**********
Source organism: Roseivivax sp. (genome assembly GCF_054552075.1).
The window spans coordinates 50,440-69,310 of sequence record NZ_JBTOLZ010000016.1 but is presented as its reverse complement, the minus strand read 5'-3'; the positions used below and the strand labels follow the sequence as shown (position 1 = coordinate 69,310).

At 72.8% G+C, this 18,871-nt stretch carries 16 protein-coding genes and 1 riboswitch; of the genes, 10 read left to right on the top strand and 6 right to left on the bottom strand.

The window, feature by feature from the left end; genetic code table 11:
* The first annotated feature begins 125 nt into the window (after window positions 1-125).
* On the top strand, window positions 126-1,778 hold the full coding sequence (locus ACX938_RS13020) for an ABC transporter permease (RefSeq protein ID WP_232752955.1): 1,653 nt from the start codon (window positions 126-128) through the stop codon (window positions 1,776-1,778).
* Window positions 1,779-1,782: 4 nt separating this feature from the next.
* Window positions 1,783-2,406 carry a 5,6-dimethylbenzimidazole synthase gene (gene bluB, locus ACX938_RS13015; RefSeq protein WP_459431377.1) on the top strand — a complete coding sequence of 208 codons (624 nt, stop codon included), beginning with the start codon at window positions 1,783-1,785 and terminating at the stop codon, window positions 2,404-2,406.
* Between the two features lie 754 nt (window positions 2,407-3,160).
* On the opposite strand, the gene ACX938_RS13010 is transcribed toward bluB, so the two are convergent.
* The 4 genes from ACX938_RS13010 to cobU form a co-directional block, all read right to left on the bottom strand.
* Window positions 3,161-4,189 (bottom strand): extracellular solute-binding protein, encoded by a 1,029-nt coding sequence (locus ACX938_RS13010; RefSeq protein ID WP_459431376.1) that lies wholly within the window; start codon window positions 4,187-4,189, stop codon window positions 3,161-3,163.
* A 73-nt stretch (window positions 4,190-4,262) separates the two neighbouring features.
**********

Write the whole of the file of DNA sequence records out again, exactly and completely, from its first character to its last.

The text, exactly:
Source organism: Roseivivax sp. (genome assembly GCF_054552075.1).
The window spans coordinates 50,440-69,310 of sequence record NZ_JBTOLZ010000016.1 but is presented as its reverse complement, the minus strand read 5'-3'; the positions used below and the strand labels follow the sequence as shown (position 1 = coordinate 69,310).

At 72.8% G+C, this 18,871-nt stretch carries 16 protein-coding genes and 1 riboswitch; of the genes, 10 read left to right on the top strand and 6 right to left on the bottom strand.

The window, feature by feature from the left end; genetic code table 11:
* The first annotated feature begins 125 nt into the window (after window positions 1-125).
* On the top strand, window positions 126-1,778 hold the full coding sequence (locus ACX938_RS13020) for an ABC transporter permease (RefSeq protein ID WP_232752955.1): 1,653 nt from the start codon (window positions 126-128) through the stop codon (window positions 1,776-1,778).
* Window positions 1,779-1,782: 4 nt separating this feature from the next.
* Window positions 1,783-2,406 carry a 5,6-dimethylbenzimidazole synthase gene (gene bluB, locus ACX938_RS13015; RefSeq protein WP_459431377.1) on the top strand — a complete coding sequence of 208 codons (624 nt, stop codon included), beginning with the start codon at window positions 1,783-1,785 and terminating at the stop codon, window positions 2,404-2,406.
* Between the two features lie 754 nt (window positions 2,407-3,160).
* On the opposite strand, the gene ACX938_RS13010 is transcribed toward bluB, so the two are convergent.
* The 4 genes from ACX938_RS13010 to cobU form a co-directional block, all read right to left on the bottom strand.
* Window positions 3,161-4,189 (bottom strand): extracellular solute-binding protein, encoded by a 1,029-nt coding sequence (locus ACX938_RS13010; RefSeq protein ID WP_459431376.1) that lies wholly within the window; start codon window positions 4,187-4,189, stop codon window positions 3,161-3,163.
* A 73-nt stretch (window positions 4,190-4,262) separates the two neighbouring features.